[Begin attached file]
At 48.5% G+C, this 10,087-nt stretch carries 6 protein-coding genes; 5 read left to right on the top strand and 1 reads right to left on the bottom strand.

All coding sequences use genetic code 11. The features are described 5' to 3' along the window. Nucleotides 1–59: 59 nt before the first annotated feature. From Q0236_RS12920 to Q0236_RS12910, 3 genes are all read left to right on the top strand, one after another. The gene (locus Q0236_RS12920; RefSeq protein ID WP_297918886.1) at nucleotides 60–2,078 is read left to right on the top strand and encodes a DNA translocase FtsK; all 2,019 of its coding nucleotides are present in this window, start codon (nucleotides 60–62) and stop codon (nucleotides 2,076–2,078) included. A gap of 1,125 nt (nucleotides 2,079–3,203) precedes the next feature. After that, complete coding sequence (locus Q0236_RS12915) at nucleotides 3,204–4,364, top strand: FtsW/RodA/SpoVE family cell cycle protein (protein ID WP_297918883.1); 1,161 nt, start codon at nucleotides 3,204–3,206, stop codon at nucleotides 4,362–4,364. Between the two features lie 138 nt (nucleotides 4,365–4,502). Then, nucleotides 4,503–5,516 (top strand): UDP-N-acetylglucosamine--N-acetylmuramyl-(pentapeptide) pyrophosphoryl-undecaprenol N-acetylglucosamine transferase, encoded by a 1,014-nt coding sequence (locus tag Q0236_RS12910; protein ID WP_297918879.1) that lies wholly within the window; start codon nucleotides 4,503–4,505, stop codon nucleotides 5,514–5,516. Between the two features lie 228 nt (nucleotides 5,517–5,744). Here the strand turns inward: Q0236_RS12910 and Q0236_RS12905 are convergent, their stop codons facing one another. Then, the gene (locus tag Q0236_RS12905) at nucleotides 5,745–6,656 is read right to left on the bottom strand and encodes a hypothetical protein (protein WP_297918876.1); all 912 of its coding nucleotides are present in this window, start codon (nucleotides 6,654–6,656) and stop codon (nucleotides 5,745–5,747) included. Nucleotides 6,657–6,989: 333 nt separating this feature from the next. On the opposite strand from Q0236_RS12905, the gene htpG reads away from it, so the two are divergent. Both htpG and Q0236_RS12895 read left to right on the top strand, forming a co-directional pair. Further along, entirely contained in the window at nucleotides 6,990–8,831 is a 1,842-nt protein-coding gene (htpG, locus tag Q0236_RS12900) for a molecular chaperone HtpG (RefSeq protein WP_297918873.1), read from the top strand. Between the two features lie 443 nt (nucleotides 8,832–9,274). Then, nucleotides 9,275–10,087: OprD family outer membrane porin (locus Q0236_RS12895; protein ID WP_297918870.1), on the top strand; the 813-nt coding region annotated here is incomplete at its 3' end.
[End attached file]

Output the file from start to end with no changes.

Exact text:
At 48.5% G+C, this 10,087-nt stretch carries 6 protein-coding genes; 5 read left to right on the top strand and 1 reads right to left on the bottom strand.

All coding sequences use genetic code 11. The features are described 5' to 3' along the window. Nucleotides 1–59: 59 nt before the first annotated feature. From Q0236_RS12920 to Q0236_RS12910, 3 genes are all read left to right on the top strand, one after another. The gene (locus Q0236_RS12920; RefSeq protein ID WP_297918886.1) at nucleotides 60–2,078 is read left to right on the top strand and encodes a DNA translocase FtsK; all 2,019 of its coding nucleotides are present in this window, start codon (nucleotides 60–62) and stop codon (nucleotides 2,076–2,078) included. A gap of 1,125 nt (nucleotides 2,079–3,203) precedes the next feature. After that, complete coding sequence (locus Q0236_RS12915) at nucleotides 3,204–4,364, top strand: FtsW/RodA/SpoVE family cell cycle protein (protein ID WP_297918883.1); 1,161 nt, start codon at nucleotides 3,204–3,206, stop codon at nucleotides 4,362–4,364. Between the two features lie 138 nt (nucleotides 4,365–4,502). Then, nucleotides 4,503–5,516 (top strand): UDP-N-acetylglucosamine--N-acetylmuramyl-(pentapeptide) pyrophosphoryl-undecaprenol N-acetylglucosamine transferase, encoded by a 1,014-nt coding sequence (locus tag Q0236_RS12910; protein ID WP_297918879.1) that lies wholly within the window; start codon nucleotides 4,503–4,505, stop codon nucleotides 5,514–5,516. Between the two features lie 228 nt (nucleotides 5,517–5,744). Here the strand turns inward: Q0236_RS12910 and Q0236_RS12905 are convergent, their stop codons facing one another. Then, the gene (locus tag Q0236_RS12905) at nucleotides 5,745–6,656 is read right to left on the bottom strand and encodes a hypothetical protein (protein WP_297918876.1); all 912 of its coding nucleotides are present in this window, start codon (nucleotides 6,654–6,656) and stop codon (nucleotides 5,745–5,747) included. Nucleotides 6,657–6,989: 333 nt separating this feature from the next. On the opposite strand from Q0236_RS12905, the gene htpG reads away from it, so the two are divergent. Both htpG and Q0236_RS12895 read left to right on the top strand, forming a co-directional pair. Further along, entirely contained in the window at nucleotides 6,990–8,831 is a 1,842-nt protein-coding gene (htpG, locus tag Q0236_RS12900) for a molecular chaperone HtpG (RefSeq protein WP_297918873.1), read from the top strand. Between the two features lie 443 nt (nucleotides 8,832–9,274). Then, nucleotides 9,275–10,087: OprD family outer membrane porin (locus Q0236_RS12895; protein ID WP_297918870.1), on the top strand; the 813-nt coding region annotated here is incomplete at its 3' end.